Open source security and ‘hacking robots before skynet’

How about robots with wheels instead of legs? Researchers have also proven that cars can be hacked, including steering, brakes, and the infotainment system. Uconnect, an Internet-connected computer feature in hundreds of thousands of vehicles, controls the entertainment and navigation systems, enables phone calls, and even offers a Wi-Fi hot spot. Thanks to one vulnerable element, using the vehicle’s Uconnect system, which plugs into a cellular network, security researchers were able to gain control of the car’s entertainment system and then rewrite the firmware to send commands to critical systems like the brakes, steering, and transmission. In a world where self-driving cars are already on the roads, this should worry everyone. Cars are among the most sophisticated machines on the planet, containing 100 million or more lines of code.


Disaster recovery: How is your business set up to survive an outage?

“The problem is the cost of maintaining and running these infrastructures. If an application or service has requirements to truly be a 'dial tone-like' system (always on – never without) then a business will spend the dollars required to ensure the five nines of availability and then some,” he said.  ... Clustering has also been around for a long time for servers and as that technology has moved down the stack into the infrastructure services, the ease at which availability can be provided is greatly improved – just at a cost.  Although he said cost is not the only down side. “Active-active recovery solutions do not account for user error. They are garbage in garbage out, and in the event of this type of an outage, you need to have something that is tracking point in time consistency of the data to recover back to. The GitLab outage from a few weeks ago is a great example of this,” Foster said.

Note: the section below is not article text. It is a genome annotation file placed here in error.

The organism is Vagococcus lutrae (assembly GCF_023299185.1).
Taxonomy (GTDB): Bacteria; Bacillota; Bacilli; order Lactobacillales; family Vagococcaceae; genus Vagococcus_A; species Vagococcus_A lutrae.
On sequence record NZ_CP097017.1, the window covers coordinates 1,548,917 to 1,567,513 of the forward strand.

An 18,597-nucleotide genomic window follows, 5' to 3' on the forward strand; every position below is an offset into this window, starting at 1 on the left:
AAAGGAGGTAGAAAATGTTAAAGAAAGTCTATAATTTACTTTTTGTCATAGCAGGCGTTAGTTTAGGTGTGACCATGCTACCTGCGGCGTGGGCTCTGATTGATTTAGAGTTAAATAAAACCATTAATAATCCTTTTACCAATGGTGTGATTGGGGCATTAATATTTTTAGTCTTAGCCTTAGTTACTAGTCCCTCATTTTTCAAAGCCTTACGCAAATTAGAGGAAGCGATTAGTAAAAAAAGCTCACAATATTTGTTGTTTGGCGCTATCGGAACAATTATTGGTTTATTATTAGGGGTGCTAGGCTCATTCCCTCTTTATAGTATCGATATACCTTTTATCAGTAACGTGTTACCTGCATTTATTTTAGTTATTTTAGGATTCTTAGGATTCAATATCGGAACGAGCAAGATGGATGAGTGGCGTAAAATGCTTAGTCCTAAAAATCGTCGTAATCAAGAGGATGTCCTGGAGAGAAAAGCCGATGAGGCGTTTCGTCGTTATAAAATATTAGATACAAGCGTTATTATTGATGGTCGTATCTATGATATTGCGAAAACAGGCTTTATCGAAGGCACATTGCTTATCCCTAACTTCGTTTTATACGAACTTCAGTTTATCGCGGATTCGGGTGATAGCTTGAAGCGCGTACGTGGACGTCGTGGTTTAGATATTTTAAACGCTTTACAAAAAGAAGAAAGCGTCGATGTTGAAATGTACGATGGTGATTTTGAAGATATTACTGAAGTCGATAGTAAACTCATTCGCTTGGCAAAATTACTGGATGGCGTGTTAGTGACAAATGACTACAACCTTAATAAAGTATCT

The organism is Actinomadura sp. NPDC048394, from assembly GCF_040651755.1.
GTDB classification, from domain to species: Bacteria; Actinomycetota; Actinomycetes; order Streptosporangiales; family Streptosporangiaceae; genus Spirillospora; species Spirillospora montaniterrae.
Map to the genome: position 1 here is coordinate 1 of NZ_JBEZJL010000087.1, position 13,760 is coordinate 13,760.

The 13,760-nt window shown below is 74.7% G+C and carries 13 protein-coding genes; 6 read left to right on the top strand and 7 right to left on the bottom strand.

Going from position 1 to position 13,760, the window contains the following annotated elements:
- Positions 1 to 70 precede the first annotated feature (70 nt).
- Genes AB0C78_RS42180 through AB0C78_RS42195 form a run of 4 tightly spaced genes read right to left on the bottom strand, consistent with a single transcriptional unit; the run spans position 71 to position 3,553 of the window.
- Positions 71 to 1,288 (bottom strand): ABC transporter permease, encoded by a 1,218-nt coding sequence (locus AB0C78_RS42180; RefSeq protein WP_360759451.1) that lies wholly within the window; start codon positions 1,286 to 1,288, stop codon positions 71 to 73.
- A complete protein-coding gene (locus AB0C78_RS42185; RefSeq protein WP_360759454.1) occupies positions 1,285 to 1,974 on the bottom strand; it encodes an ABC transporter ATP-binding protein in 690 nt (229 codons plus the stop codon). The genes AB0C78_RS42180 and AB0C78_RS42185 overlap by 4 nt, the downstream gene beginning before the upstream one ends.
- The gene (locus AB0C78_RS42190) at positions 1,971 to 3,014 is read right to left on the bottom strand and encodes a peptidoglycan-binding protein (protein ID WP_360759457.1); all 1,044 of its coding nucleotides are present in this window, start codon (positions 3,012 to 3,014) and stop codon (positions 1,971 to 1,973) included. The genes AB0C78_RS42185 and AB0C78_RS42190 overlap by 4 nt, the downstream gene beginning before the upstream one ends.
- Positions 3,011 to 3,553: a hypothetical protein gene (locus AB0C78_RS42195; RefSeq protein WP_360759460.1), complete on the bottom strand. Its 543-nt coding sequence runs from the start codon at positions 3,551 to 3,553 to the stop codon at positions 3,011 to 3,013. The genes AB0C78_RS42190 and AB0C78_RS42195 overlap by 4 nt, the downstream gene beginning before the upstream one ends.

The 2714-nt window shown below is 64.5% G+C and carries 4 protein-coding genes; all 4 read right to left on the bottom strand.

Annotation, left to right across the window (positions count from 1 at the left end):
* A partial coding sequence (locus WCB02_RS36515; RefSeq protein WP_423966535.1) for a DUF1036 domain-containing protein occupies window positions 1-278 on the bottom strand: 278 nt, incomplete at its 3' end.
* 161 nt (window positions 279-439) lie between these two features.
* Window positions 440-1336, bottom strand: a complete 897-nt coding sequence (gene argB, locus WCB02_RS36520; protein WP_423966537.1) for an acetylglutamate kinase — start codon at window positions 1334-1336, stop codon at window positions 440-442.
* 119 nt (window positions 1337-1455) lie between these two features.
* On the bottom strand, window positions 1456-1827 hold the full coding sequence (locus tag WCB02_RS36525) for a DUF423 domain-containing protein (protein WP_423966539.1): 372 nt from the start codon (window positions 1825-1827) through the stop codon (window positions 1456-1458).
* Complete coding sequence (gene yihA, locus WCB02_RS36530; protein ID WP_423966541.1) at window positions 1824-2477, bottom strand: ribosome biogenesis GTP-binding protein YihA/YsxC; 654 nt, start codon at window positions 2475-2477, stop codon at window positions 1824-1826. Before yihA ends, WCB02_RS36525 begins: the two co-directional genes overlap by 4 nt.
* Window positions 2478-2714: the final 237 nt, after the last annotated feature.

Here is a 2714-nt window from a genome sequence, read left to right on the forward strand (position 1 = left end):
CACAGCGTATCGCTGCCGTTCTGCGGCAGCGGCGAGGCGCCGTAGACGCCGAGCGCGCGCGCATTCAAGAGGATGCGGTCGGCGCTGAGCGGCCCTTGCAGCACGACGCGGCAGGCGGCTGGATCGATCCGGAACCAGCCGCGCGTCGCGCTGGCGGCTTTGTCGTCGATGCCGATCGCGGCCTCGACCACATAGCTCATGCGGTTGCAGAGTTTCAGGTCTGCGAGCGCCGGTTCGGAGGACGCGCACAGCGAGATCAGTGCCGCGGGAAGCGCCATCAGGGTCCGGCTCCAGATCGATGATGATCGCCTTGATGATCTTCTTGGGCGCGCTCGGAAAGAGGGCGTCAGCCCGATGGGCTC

PwC and Startupbootcamp chart fintech maturity

The early perception of FinTech is shifting. Where startups were once seen as a threat by incumbents, the emphasis is shifting to one of collaboration. While it has taken a while for startups and incumbents to find a way to work together, Startupbootcamp and PwC have witnessed a clear increase in the two parties working together to solve important problems - both for customers and for the companies themselves.  As the relationship matures, incumbent financial services firms continue to struggle with measuring and reporting the success they find when partnering with startups. Nevertheless, the atmosphere of collaboration and mutual understanding is positive and expected to accelerate.


Mainframe: platform of choice for machine learning and ops intel

CA is making significant investments in the areas of machine learning, advanced analytics and automation to drive towards more intelligent mainframe management, addressing not only Mean Time to Resolution (MTTR) but more importantly, “Predicted Time to Avoidance” (PTTA). This represents a shift into a category that Gartner calls AIOps. “AIOps platforms represent the evolving and expanded use of technologies previously categorized as IT operations analytics (ITOA). This shift is in response to the growing importance (due to digital business demands) and the use of big data and machine-learning technologies across all major ITOM functions, including the service desk, automation and monitoring.”  At CA, we believe that MTTR is just part of the solution because it only alerts the mainframe system operator of an issue after it has happened – reactive problem solving.


Bittercoin: true blockchain believers vs. the trough of disillusionment

Is this a slow death spiral, signalling the sad end of Satoshi Nakamoto’s dream and the motley crew of plucky cryptoheroes who defend it? Or is something interesting happening beneath this sheen of despair and decay? The answer is: possibly neither, probably the latter, almost certainly not the former. The searching-for-the-new-new-thing, what-have-you-done-for-me-lately mindset of so much of the tech industry tends to equate a period of slow grinding with stagnation and death. This is not so. The quixotic quest for the cryptocurrency “killer app” — one that will bring widespread, mainstream usage — continues, and won’t succeed any time soon; but, meanwhile, a whole panoply of interesting and practical use cases has arisen. Call them “maimer apps.”



Quote for the day:


"Inspiration is a guest that does not willingly visit the lazy." -- Tchaikovsky